Review: Twelfth Night, Shakespeare's Rose Theatre, Tower Street, York, in rep until September 1. Box office: 01904 623568 or 0844 847 2483 or at

TWELFTH Night falls on January 5, deep amid the winter's chill of taking down all evidence of Christmas.

Shakespeare's play, however, has the full title of Twelfth Night, Or What You Will, and what director Joyce Branagh wills is that we should look to the text of Act 3, Scene 3. "Why, this is very midsummer madness," it exhorts.

And so, Shakespeare's second most popular comedy behind A Midsummer Night's Dream becomes a midsummer night's dream of a summer show, courtesy of Kenneth Branagh's younger sister, who puts the Joy into Joyce as she serves up "Comedy Glamour" with a Charleston dash and double acts at the double.

The shift of season, to match the summer dates, the pop-up theatre's open roof, the multitude of afternoon performances and the play's inexorably sunny disposition, is but the first of a series of winning directorial decisions.

Taking Duke Orsino's "If music be the food of love," as her cue, Branagh gives us a Jazz Age Twelfth Night, with composer Eamonn O'Dwyer's musicians ever present to the side of the stage, rather than high up, almost out of view (as has been the case in the other three productions). What's more, they are joined by actor-musicians from Branagh's cast, notably Richard Standing's striped-pantalooned courtier Curio on double bass; Hannah Francis-Baker's Dulcima on trumpet and saxophone; Claire Storey on clarinet, Alex Phelps's Sir Andrew Aguecheek on ukulele and Fine Time Fontayne's Sir Toby Belch, having a fine old time on left-handed guitar after delivering another of Belch's whipped forehands of barbed wit.

Wreh-asha Walton's Valentine sets the tone with her gorgeously uplifting singing; Clare Corbett's Feste, Olivia's clown, is the sad counterpoint in a song of death, but brings out the tap shoes for a burst of positivity immediately after the interval.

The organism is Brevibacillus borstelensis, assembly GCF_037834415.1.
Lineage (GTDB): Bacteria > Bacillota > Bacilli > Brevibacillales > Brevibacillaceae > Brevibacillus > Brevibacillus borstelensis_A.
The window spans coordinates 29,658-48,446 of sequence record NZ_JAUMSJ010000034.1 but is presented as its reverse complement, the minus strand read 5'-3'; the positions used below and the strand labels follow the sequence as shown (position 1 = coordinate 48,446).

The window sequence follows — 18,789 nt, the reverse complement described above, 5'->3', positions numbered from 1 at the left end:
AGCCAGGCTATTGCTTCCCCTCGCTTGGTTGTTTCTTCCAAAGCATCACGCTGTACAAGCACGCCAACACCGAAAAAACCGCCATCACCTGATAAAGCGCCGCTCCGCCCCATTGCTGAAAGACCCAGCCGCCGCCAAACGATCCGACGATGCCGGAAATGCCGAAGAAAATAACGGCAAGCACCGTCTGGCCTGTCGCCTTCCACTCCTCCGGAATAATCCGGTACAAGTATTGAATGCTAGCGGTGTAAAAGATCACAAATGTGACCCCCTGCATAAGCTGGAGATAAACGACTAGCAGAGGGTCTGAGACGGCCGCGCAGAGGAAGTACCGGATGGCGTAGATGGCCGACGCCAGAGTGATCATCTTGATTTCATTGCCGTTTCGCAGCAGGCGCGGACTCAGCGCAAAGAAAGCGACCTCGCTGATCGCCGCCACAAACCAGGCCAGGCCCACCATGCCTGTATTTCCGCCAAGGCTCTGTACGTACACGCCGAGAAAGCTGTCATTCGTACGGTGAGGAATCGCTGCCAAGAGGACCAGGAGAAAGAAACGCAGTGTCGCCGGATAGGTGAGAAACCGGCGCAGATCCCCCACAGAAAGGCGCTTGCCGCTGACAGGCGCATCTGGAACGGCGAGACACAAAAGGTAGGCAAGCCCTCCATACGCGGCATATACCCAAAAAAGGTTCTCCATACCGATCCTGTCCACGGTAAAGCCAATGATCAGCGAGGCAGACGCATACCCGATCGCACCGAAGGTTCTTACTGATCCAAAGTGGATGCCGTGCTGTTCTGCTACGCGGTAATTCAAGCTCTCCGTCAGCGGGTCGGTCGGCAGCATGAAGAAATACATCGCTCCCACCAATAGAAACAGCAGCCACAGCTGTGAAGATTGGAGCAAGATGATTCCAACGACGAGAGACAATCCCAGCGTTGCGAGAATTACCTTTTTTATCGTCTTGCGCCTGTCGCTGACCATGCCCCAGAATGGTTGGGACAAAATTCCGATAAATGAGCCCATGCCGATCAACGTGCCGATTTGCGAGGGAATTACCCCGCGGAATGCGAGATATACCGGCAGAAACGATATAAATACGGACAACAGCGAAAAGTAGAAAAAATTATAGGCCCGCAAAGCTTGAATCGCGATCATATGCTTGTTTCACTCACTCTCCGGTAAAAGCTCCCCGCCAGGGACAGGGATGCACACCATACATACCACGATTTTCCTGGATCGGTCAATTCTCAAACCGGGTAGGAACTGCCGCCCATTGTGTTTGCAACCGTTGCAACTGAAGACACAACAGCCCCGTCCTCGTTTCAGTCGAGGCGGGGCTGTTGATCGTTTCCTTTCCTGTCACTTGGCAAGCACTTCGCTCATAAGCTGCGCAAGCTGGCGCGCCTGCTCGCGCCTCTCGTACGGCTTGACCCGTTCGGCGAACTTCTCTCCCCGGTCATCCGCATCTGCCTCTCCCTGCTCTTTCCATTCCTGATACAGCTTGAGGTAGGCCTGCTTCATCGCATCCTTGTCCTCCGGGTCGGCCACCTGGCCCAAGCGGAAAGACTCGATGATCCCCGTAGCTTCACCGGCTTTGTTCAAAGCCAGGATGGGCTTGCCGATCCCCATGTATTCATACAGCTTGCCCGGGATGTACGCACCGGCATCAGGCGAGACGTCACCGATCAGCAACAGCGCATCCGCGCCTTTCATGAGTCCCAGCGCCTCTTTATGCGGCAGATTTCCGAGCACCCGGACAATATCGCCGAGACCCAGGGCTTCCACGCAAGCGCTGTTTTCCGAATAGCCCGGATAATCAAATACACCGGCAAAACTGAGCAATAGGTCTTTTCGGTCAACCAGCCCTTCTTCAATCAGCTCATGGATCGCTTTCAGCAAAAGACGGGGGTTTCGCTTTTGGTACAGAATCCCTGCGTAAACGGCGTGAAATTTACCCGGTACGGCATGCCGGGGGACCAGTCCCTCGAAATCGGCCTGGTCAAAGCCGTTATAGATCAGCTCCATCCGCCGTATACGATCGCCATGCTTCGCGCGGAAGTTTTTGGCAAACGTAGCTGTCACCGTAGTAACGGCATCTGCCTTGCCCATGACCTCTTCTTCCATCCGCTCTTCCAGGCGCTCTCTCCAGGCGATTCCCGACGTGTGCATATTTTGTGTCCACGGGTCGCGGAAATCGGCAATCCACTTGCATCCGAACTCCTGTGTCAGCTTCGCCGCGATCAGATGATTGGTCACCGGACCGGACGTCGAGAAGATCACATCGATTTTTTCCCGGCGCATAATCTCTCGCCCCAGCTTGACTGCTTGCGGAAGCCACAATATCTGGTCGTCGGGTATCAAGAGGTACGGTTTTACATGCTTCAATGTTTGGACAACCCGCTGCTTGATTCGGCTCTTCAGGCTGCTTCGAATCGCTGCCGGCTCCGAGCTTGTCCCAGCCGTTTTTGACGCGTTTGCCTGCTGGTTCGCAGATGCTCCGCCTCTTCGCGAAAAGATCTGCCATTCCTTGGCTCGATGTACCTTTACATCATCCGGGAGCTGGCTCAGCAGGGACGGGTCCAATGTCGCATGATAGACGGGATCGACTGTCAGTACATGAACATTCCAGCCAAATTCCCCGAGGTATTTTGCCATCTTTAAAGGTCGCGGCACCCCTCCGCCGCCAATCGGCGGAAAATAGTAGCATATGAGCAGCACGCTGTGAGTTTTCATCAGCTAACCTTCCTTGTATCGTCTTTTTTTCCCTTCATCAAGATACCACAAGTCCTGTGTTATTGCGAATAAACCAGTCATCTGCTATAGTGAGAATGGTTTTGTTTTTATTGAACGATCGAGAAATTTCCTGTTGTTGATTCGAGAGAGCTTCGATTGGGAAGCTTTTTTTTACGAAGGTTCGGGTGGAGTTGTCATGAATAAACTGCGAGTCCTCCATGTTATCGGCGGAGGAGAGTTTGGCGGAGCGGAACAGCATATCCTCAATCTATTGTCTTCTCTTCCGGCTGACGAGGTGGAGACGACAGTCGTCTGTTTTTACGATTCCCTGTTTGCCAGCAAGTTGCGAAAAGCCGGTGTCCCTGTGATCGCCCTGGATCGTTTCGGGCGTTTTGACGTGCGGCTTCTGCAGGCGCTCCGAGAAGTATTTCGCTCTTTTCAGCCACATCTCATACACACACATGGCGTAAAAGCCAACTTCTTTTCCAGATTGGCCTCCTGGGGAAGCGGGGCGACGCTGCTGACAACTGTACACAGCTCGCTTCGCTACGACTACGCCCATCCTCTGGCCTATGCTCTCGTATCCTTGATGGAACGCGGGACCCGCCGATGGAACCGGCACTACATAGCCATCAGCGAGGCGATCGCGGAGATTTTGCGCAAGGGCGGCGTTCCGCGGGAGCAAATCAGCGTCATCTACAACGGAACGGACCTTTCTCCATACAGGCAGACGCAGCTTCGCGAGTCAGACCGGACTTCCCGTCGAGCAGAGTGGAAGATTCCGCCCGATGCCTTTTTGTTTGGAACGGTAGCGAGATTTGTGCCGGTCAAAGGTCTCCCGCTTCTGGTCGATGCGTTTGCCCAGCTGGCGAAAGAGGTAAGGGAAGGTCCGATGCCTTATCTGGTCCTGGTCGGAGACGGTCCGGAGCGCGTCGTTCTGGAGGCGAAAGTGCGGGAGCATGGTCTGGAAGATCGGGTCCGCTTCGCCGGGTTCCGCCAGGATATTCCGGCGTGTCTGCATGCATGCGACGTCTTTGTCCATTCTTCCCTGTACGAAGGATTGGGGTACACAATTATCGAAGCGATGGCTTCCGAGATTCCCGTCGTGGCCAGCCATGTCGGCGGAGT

This summer's other shows have been less assertive in adapting the wood and steel design: here, scenic designer Max Dorey goes for boldest pink: the letters Illyria lit up, as if for the entrance to a jazz club, above an Art Deco frieze. The effect is like a lipstick kiss planted on a cheek.

Detail after detail is delicious: a black and white umbrella; a lamp in the shape of a bust of a woman in gold; an elegant chaise longue; 1920s' microphones; tropical plants for a conservatory. Gorgeous, gorgeous, gorgeous.

Then add Sara Perks' perky costume designs from that era of divine fashion that we so loved in Brideshead Revisited too, but colours and designs newly emboldened for comedic emphasis.

From the off, making good use of the groundling floor space and myriad possibilities for entrances, Branagh's company is bursting with energy, both in speech and physical comedy, timed as if for a Keaton or Chaplin film.

The cast is dividing its summer between Hamlet and Twelfth Night, and so David Oakes and Serena Manteghi (Hamlet and Ophelia) have light duties here as bungling policemen. Claire Storey steps to the fore as pompous, moustachioed Malvolio, more butler than steward to Olivia, whose yellow stocking "reveal" brings the house down before the loneliness of bird-cage humiliation.

Mark Holgate's cream-suited Orsino, Duke of Illyria, and Leandra Ashton's always-in-black countess Olivia, enter the spirit to the full; Olivia Onyehara's Viola/Cesario and Marcello Cruz's doppelganger Sebastian have a ball with all the confusion of mistaken identities and misread intentions. Antony Bunsee's briefly seen Sir Topas still manages some scene-stealing.

Love, romance, lust, play out in diverse forms, but it is the mischief-makers that "strive to please you every day" that please you most in every way. Veteran Fine Time Fontayne is a past master of comedy, his Sir Toby leading the way as you would expect, producing bottles from nowhere like a magician, spinning his scarf around his neck before one exit. Panache with a paunch.

The new discovery is Alex Phelps's hapless Sir Andrew, floppy haired, buffoonish in striped trousers and striped socks, his timing spot on, daftness in excelsis.

Corbett's ducking and diving clown Feste and Rina Mahoney's meddlesome lady-in-waiting Maria are top notch too, and discovery number two is Cassie Vallance's goofy, toothy servant Fabian, her face a picture throughout.

Branagh wanted "The Great Gatsby meets PG Wodehouse with a touch of Some Like It Hot". Clearly told, clever, witty, romantic, fabulous and fun, Twelfth Night should be your choice if you can see only one Rose in bloom this summer.

Charles Hutchinson